Research for the Book

I am carrying out research for the book in some of the same ways that any researcher or scholar would. In addition to the primary sources, there are several full, authoritative, scholarly biographies of Johnson that have been published over the years, as well of course as a small mountain of articles and other smaller pieces. Many books on specific aspects of Johnson’s writings or of his life have also been published. And there have even been some very short biographies and other books, aimed more at a popular readership (like my own), and some heavy with illustrations and photos, that have also been published, especially in the last couple of decades. The quality and dependability of this giant corpus are variable.

I am also supplementing my standard research with other sources that are traditionally not used in scholarly books. I spent part of May 2019 in London, where I carried out in-person interviews with scholars who live in the city (and in Oxford). These were really excellent, and I had the opportunity to carry on a conversation with them as scholars and Johnson enthusiasts, which can be a nice change of pace from simply reading articles. I was very appreciative that these scholars took the time to meet with me and share their knowledge. One of them, for example, is an expert in theatre buildings and management from the late 16th century onwards, and was able to provide me with insights into the relationship between Johnson and his friend (and later actor and theatre manager) David Garrick.

I am still chiefly in the research phase of the book, but I have done some writing, and established roughly the chronology of Johnson’s life. Part of the latter entails selecting the aspects of Johnson’s person and the incidents in his life that I want to focus on, given my hoped-for readership.

It continues …

Wayne Jones on a book entitled My Sam Johnson

I first met Samuel Johnson during one of the courses I took at Memorial University in St. John’s, Newfoundland, as part of my Bachelor of Arts (Honours) studies. It was likely the 18th-century survey course, 404A or 404B, “British Literature, 1700-1784,” which I took in the fall of 1980 and the winter of 1981. I see from my transcript that I got a 75 in the fall and an 80 in the winter, so though I wasn’t a stellar student at least I did learn something and improve.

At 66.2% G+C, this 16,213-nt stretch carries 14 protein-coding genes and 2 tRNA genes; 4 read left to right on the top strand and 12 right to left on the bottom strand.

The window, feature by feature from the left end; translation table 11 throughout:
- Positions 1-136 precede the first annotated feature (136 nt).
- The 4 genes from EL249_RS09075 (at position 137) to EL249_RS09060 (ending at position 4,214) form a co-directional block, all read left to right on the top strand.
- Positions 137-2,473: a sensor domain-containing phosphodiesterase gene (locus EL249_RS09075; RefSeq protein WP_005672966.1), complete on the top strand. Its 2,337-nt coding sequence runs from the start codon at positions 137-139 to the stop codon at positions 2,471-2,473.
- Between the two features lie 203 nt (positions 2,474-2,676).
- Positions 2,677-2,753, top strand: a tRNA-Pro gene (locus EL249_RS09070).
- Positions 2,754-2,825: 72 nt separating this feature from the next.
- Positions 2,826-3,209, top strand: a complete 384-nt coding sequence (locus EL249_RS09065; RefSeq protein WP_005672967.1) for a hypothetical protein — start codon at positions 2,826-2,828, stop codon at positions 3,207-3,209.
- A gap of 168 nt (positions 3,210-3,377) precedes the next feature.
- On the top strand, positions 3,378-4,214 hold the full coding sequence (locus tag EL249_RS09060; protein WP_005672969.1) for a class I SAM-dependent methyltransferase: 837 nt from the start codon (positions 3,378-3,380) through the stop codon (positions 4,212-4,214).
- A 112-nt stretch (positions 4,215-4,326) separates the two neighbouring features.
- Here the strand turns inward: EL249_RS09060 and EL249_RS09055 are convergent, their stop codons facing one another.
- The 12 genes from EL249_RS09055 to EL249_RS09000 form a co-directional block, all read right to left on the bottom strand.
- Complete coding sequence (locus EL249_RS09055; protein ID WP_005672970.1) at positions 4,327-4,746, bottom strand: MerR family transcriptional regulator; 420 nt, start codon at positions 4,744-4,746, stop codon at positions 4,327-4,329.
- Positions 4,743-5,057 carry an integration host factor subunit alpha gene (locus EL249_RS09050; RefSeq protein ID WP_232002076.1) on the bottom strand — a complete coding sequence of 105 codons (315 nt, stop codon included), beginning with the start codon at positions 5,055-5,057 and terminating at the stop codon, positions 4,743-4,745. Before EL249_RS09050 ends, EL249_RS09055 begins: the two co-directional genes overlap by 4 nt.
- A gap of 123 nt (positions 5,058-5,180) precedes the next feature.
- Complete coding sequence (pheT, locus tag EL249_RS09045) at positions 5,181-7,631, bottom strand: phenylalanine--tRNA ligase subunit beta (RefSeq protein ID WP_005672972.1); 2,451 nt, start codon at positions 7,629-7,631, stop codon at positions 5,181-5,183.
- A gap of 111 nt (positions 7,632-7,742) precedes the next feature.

The professor was Patrick O’Flaherty and he was passionate about the 18th century and about Johnson in particular. An article that O’Flaherty published in 1978 influenced me in my choice of topic for my master’s thesis at the University of Toronto during 1981-1982. In the article he argued that there is a “lack of any readily perceived symmetry” in a series of essays which Johnson published in 1750-1752 called The Rambler, and that assertion always stuck with me – because I disagreed with it strongly. I took “symmetry” to mean “organization,” and I knew even then that though the rhetorical method in Johnson’s Rambler essays was not neat and orderly – not symmetrical – yet they were very well organized. I argued in my thesis that there is always a “coherent organization”:

A Rambler essay is not logically or symetrically structured around some central thesis. Rather, it progresses from paragraph to paragraph, from idea to idea, from event to event in a manner which may sometimes be abrupt but is always coherent.

And so I am writing this book. Yes, it’s another biography of Johnson, about whom at least three full scholarly biographies were published around 2009, the tercentenary of his birth. I intend this one to be different though — not scholarly, in fact, though authoritative; personal in the sense that it will include my thoughts about how Johnson’s life relates to me, how he has affected and influenced me; and written in a style and with content that will appeal to the general reader.